Many pop psychology ideas have come and gone over the years. But occasionally an idea catches on because it proves useful or accurate. One idea from the late 1960s, the concept of lateral thinking, proved quite enduring. It helped to get people out of a narrow way of thinking that was often the product of a rigid education.
Lateral thinking is about solving problems creatively or indirectly, often by viewing them in a larger context. We are used to analytical thinking, were we add up clues and facts and derive an answer. Lateral thinking questions facts, regarding them as assumptions, or something only true in a certain situation. It also looks at how facts might be put together in a different way. Or how we might avoid a problem rather than solve it.
Lateral thinking is similar to the idea of ‘thinking outside the box’. We are used to seeing a structure or overall pattern, and working within it. Lateral thinking changes the structure.
The phrase ‘think outside of the box’ comes from a famous puzzle. 9 dots are arrange in a square, 4 dots at the corners, 4 dots in the middle of each side, and one dot in the middle. How do we join all 9 dots together with only four lines? Most people draw within the square, but we can only join all the dots with three lines if we go outside the square (box). This doesn’t occur to most people.
Another famous example is a tall bus stuck underneath a low bridge. The only way to get the bus out is to deflate the tires and back it out.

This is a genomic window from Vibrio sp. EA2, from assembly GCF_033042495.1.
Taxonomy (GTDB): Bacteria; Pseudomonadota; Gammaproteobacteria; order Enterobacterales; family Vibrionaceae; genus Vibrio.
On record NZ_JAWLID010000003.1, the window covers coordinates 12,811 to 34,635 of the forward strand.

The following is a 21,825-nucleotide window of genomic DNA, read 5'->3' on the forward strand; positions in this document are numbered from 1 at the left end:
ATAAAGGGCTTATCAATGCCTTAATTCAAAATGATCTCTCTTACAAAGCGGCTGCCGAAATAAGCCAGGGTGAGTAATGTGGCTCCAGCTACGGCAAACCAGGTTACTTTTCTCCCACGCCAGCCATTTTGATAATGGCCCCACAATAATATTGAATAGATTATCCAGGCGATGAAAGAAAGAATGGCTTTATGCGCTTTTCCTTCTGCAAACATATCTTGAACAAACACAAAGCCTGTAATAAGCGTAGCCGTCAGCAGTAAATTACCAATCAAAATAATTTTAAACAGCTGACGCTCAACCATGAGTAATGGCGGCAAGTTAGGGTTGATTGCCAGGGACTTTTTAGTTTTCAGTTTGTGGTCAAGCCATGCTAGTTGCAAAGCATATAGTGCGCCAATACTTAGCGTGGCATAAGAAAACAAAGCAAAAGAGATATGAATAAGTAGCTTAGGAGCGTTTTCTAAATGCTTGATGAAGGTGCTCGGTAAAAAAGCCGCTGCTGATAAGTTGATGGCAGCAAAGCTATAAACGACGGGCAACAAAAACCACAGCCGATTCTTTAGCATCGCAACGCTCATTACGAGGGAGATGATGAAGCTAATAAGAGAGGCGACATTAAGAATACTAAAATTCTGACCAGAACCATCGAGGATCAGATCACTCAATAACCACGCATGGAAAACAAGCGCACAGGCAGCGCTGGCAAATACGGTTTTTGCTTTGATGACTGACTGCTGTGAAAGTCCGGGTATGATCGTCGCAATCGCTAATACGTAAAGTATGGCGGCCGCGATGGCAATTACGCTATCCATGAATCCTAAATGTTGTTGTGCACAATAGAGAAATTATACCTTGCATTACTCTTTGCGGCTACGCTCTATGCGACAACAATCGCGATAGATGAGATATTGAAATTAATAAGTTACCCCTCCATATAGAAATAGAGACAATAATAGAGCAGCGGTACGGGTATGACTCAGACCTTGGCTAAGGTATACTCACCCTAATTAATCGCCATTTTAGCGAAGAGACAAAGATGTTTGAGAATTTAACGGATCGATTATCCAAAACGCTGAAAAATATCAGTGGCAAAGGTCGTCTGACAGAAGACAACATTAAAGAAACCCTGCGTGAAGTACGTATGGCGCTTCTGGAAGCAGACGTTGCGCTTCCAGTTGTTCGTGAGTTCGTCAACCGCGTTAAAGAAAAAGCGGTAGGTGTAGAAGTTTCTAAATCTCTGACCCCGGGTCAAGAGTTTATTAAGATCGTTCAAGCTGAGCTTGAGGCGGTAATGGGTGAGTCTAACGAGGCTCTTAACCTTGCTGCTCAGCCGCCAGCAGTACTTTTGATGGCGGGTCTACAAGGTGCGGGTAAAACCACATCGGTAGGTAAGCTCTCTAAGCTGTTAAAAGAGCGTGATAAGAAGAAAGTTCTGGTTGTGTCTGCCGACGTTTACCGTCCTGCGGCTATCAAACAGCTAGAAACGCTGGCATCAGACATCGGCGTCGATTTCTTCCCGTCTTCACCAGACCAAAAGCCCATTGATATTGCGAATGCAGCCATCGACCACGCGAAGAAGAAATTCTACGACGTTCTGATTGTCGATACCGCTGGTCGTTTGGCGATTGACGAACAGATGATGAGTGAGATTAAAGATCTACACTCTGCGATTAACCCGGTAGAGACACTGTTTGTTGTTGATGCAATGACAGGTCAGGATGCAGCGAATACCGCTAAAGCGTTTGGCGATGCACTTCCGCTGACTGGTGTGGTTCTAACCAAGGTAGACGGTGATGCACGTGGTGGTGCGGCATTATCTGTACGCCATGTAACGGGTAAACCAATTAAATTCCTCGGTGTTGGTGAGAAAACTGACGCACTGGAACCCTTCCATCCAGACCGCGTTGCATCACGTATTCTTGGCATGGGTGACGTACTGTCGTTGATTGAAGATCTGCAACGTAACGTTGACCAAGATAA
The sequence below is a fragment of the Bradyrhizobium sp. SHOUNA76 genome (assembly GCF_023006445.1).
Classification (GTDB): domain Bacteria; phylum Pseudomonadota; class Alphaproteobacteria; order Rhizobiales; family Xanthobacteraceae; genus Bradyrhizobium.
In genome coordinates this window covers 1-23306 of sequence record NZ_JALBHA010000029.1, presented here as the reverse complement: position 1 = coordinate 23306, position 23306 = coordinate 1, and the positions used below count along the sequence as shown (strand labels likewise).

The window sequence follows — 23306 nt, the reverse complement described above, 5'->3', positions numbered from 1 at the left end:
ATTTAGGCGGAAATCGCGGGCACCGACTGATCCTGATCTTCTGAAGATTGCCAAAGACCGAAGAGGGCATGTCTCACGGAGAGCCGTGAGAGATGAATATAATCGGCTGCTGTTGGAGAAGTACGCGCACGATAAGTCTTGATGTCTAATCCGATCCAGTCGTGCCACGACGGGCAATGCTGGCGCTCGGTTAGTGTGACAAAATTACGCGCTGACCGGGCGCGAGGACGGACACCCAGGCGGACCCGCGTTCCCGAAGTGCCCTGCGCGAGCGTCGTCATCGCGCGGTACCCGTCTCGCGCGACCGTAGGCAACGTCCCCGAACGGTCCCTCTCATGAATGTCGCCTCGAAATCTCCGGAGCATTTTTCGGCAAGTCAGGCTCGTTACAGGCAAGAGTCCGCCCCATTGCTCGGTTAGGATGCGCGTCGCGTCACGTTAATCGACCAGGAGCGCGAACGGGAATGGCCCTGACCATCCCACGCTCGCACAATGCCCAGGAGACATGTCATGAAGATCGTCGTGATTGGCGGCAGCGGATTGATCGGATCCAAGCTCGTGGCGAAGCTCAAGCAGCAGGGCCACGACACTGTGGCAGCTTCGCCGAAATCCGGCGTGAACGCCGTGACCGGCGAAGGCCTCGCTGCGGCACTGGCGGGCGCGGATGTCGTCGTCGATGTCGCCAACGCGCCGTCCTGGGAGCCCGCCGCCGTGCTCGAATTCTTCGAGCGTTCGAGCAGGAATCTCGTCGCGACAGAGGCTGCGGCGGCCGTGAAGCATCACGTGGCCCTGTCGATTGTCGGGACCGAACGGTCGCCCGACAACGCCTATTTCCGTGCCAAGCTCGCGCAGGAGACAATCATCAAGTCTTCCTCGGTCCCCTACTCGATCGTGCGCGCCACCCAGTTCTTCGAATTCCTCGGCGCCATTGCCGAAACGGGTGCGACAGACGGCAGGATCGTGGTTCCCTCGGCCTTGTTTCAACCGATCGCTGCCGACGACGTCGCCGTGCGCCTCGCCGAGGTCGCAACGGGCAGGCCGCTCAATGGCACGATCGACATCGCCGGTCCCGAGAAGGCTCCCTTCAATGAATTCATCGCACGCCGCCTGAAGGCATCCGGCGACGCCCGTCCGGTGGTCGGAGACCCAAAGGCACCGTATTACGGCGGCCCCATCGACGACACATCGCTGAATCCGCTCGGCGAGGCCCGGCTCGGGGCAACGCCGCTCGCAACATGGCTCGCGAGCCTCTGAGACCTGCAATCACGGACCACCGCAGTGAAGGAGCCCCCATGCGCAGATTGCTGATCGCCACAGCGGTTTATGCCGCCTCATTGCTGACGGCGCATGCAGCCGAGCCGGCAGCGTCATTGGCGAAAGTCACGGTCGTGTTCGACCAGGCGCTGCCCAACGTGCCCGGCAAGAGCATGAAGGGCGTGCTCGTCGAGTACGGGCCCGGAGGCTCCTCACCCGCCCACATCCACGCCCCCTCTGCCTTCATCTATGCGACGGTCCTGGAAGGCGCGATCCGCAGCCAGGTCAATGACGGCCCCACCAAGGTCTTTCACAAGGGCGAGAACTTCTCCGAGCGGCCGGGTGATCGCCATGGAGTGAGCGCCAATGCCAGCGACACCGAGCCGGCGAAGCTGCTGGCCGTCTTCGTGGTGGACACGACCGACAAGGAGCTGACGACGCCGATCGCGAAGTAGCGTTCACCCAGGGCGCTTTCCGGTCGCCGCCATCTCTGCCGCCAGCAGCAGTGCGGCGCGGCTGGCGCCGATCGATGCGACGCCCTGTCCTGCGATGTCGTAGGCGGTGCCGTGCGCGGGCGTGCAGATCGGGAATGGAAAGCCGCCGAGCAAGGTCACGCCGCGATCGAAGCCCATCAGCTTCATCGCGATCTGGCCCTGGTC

Run out of bench space in the kitchen? you can put a cutting board on an open draw, and use that as workspace.
Lateral thinking often entails seeing the system from outside, not from within. It is too easy to focus on the problem, or where the facts or system automatically lead us. But if we unfocus, and look at the situation that the problem exist within, we might see several possibilities, including some that actually work.
In hindsight the solution often seems obvious and logical, because we understand the process of reasoning behind it. But we forget all the other possible processes, which may have lead nowhere.
Escape room Sydney
An escape room puzzle requires us to look at all the information we can find, and then find a pattern. There are many ways to put together the same information. If we stick to the first impression, the first pattern we think of, we might find that any subsequent information does not fit. But all the information may fit into a different pattern.
Turn everything upside down and back to front. Wonder if an apparent triviality is actually the missing key to it all. Explore every possible pattern, and eventually something will work.
Escape room game Sydney
Escape rooms maybe a fictional, even fantasy world, but they involve real thinking skills.And they are literally Escaping from life, if only for an hour or two. Share the combined thinking power of several friends, and have the satisfaction of solving the mystery.